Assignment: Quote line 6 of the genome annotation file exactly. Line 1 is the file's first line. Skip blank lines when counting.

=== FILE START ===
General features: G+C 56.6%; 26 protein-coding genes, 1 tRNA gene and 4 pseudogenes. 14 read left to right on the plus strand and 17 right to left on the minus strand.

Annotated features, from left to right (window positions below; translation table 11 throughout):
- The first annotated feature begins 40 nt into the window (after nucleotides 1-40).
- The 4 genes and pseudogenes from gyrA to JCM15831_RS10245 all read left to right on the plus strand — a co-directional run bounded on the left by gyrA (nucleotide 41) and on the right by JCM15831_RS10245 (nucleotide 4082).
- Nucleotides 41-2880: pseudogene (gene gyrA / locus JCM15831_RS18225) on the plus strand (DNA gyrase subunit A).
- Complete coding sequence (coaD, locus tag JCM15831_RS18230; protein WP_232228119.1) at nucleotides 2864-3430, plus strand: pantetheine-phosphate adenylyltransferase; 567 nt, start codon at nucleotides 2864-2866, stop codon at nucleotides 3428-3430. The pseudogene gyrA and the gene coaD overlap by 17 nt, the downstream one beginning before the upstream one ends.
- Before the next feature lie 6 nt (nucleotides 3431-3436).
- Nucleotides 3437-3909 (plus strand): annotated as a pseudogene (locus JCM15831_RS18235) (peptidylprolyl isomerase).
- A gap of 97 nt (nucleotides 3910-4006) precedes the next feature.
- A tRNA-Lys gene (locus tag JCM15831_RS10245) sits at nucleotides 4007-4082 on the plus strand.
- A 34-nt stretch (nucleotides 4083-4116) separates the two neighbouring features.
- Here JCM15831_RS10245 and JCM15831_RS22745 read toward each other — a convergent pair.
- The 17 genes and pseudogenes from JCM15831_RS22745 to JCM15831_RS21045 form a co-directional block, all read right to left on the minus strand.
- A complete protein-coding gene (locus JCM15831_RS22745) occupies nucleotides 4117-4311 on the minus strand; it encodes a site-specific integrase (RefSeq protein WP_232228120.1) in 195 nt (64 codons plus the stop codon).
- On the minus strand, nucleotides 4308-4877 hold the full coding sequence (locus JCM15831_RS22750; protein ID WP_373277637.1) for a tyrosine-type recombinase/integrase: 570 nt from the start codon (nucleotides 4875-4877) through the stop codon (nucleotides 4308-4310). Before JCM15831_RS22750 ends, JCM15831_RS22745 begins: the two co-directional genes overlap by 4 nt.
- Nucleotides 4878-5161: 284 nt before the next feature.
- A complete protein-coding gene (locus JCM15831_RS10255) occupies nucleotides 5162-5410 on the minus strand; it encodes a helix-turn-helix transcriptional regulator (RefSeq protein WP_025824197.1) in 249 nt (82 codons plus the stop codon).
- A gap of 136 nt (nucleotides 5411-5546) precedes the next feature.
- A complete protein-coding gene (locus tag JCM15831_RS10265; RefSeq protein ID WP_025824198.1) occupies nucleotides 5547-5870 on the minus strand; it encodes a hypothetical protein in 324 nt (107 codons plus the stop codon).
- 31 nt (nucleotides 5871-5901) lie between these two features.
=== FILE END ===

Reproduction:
- Complete coding sequence (coaD, locus tag JCM15831_RS18230; protein WP_232228119.1) at nucleotides 2864-3430, plus strand: pantetheine-phosphate adenylyltransferase; 567 nt, start codon at nucleotides 2864-2866, stop codon at nucleotides 3428-3430. The pseudogene gyrA and the gene coaD overlap by 17 nt, the downstream one beginning before the upstream one ends.